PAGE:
He claims that there are three perspectives affecting history writing in Pakistan: first, that the history of Pakistan should not go beyond the partition of the subcontinent and subsequent creation of the country in 1947; second, that the history should begin with the Arab invasion of Sindh in 711 in order to give it an Islamic character; and third, that Pakistan’s history should date back to the ancient times (mainly of Harrapa and Mohenjodaro).
Thus, it can be argued that the emphasis had been on elite and nationalist history. However, history from below or popular history has been ignored. Muhammad Ali Siddiqui — a noted scholar of Urdu literature and educationist — holds that historiography in Pakistan runs very much along the lines of Mughal historiography where the common man, his circumstances, his way of living and social life do not find any mention. In other words, peasants, artisans, workers, women, and other marginalised groups are missing.

These groups could not get their due place in history because the state and the ruling party, Muslim League, controlled history writing and preferred to present the point of view of the ruling elite in academic books as well as textbooks by patronising the professional historians. The League asserted that it was the sole political party that worked for the creation of Pakistan and discredited all other actors that contributed to the freedom struggle.

However, some developments in historical understanding — new methods, ideas, and approaches — have caused a number of changes in the historiography and challenged the nationalist and elite approaches of history writing. To an extent, these new methods of experiments in historical understanding and historiography have been necessitated by the intellectual interventions of post-modernism.

Post-modernism influenced historians across the globe, including Mubarak Ali. In addition, he was influenced by The Murder of History by KK Aziz. In this book, Aziz points out that the history texts taught in schools and colleges are quite selective, exclusive and riddled with biases of various types.

Aziz’s work paved the way, for instance, for a collective exercise by a group of scholars from the platform of Sustainable Development Policy Institute (SDPI) to publish a report: Subtle Subversion: The State of Curricula and Textbooks in Pakistan, during the Musharraf era. The report, which suggested essential changes in the syllabi (mainly removing hate-material and including more objective and rational courses based on subaltern studies), met stiff resistance and criticism from the advocates of nationalist school.

Dr Mubarak Ali, an advocate of popularising ‘history from below’, backed both Aziz and the SDPI. He published research papers and books and regularly wrote in newspapers. At one stage, he used to present his essays at the Ilmi Club that he had started with the help of his friend Farid. When the number of his essays grew, he established his own publication centre, Agahi, to publish them in the form of a book—Tarikh Kya Hai. The feedback encouraged him to write more books and articles.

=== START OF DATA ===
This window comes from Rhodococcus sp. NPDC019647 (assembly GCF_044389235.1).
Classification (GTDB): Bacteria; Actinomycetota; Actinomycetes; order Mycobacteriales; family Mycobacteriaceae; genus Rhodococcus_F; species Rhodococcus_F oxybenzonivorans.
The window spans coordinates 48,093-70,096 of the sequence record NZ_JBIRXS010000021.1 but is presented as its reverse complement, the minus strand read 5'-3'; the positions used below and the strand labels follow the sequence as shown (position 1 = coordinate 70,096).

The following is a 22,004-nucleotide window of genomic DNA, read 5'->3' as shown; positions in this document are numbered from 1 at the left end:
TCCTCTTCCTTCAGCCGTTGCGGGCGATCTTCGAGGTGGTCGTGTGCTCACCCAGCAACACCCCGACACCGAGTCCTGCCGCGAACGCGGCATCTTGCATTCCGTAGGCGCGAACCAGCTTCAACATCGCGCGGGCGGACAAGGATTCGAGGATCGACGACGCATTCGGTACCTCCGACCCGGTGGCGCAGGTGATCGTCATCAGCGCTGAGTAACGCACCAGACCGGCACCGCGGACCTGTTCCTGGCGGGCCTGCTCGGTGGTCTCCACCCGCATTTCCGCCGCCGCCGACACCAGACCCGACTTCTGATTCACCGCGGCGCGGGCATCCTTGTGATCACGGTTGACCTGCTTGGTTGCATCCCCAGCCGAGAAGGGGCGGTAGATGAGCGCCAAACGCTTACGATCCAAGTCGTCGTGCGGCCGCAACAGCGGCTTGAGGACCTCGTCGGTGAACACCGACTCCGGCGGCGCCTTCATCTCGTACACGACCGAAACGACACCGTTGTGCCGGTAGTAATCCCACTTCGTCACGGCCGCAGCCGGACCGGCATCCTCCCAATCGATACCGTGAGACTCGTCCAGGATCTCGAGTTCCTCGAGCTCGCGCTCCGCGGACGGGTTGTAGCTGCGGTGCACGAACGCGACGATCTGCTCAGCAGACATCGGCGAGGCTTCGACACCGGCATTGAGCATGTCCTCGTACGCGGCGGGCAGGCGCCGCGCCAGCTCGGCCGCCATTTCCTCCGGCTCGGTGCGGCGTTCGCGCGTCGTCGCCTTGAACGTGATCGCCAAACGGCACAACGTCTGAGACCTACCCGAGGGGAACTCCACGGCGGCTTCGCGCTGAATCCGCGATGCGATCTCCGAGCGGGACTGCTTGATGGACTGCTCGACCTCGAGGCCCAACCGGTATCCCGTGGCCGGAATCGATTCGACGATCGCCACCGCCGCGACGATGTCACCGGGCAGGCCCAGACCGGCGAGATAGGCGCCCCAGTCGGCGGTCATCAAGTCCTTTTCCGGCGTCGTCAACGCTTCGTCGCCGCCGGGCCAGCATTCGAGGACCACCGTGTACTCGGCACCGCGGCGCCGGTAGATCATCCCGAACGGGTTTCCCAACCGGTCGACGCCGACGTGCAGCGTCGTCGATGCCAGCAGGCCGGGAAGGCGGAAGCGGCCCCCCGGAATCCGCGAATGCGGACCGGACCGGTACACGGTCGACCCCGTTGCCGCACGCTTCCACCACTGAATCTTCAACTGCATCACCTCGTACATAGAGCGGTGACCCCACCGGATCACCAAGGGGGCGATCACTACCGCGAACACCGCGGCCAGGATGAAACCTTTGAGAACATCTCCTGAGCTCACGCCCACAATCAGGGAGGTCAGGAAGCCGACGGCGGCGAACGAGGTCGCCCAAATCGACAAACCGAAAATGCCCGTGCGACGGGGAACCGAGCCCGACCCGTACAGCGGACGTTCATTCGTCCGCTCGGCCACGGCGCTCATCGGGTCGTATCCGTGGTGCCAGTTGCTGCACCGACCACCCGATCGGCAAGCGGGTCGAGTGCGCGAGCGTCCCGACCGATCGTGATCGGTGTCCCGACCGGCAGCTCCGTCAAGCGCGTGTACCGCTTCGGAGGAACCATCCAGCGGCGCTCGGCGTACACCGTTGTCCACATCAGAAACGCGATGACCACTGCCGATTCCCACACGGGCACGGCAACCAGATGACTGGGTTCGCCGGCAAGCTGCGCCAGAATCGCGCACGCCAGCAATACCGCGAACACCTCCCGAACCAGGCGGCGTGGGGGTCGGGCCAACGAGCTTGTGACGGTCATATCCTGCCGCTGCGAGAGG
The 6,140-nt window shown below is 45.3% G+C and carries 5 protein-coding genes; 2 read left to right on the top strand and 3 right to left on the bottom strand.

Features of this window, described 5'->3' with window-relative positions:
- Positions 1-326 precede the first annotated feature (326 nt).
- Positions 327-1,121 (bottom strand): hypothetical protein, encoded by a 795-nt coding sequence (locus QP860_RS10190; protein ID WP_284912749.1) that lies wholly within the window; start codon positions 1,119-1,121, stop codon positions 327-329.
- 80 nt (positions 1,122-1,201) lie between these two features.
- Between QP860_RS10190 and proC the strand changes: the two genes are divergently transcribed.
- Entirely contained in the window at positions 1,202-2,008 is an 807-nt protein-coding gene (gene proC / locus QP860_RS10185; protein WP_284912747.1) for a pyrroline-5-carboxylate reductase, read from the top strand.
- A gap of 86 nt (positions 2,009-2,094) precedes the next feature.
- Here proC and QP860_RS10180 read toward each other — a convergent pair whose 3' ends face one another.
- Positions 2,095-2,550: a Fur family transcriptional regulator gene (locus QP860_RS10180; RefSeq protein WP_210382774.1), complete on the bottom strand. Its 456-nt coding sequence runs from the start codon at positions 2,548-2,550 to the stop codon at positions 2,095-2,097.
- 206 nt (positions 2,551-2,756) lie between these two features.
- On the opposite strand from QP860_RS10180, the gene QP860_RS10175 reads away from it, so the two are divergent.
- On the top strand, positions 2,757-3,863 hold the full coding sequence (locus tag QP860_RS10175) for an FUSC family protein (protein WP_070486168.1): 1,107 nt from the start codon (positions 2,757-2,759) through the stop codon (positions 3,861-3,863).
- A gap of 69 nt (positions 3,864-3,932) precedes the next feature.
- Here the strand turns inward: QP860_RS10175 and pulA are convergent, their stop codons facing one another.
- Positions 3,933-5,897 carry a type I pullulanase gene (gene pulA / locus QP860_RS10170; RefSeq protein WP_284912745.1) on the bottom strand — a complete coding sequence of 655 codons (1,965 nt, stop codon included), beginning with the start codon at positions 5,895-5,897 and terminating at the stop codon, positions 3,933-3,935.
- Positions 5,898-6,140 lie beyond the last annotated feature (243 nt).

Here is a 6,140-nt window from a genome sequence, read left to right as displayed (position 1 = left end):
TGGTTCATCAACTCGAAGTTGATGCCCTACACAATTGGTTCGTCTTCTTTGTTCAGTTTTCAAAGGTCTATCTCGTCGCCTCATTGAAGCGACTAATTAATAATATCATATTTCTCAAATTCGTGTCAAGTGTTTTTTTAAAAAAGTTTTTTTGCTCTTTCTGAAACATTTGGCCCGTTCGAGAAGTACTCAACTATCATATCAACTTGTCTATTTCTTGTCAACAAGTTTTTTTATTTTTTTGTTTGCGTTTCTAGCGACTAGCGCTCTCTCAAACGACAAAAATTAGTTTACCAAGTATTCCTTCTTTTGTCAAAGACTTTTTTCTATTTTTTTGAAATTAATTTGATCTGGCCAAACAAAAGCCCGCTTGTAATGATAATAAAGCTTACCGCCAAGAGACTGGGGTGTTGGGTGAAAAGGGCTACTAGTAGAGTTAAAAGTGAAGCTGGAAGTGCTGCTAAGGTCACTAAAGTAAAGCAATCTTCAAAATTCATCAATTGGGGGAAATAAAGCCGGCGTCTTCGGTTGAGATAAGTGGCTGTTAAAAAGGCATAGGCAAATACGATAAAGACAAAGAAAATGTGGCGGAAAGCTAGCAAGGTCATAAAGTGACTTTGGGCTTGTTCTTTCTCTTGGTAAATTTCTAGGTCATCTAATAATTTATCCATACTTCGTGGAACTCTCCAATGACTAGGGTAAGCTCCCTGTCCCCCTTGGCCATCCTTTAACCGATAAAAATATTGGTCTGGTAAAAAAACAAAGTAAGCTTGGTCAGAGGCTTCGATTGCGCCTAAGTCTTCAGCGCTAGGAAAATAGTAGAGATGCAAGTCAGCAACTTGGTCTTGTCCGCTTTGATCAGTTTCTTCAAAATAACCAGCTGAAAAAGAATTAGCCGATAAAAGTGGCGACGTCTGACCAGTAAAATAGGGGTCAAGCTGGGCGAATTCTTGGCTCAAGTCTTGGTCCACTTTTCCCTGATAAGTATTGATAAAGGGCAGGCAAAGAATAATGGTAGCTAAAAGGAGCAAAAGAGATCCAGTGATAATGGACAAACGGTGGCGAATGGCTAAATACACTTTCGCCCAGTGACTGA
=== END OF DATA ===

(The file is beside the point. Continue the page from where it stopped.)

In addition to writing books, he was a regular contributor to The Frontier Post, Dawn’s Sunday Magazine, and Aaj Kal. The columns written for The Frontier Post have been published in two books: Historian Dispute and In the Shadow of History. He has also regularly published a magazine, Tarikh.

Dr Mubarik Ali is seen as founder of the subaltern studies in Pakistan. He has been a continuous advocate of peoples’ history that centres on and around the people, as people constitute the central theme of history. In order to popularise the history, he established the Centre of South Asian Cultural Studies because he believed that exclusion of the common people would not help in understanding the contemporary history.

His works cover a breath-taking range of themes and periods, from Mughal India to the nationalist movement in Sindh, and from the role of women in history to the history of food and culinary habits. Throughout this, his chief contribution has been the popularising of history and making it accessible to a non-academic audience. That is why most of his works are in Urdu.

Syed Jaffar Ahmad Ali, the author of Challenges of History Writing in South Asia, says: “Being a historian, the most significant thing about Dr Mubarak Ali is that he has written for the people and on the people, instead of just writing about kings and heroes.”

This article was originally published at:

The opinions expressed in this article are the author's own and do not necessarily reflect the viewpoint or stance of SDPI.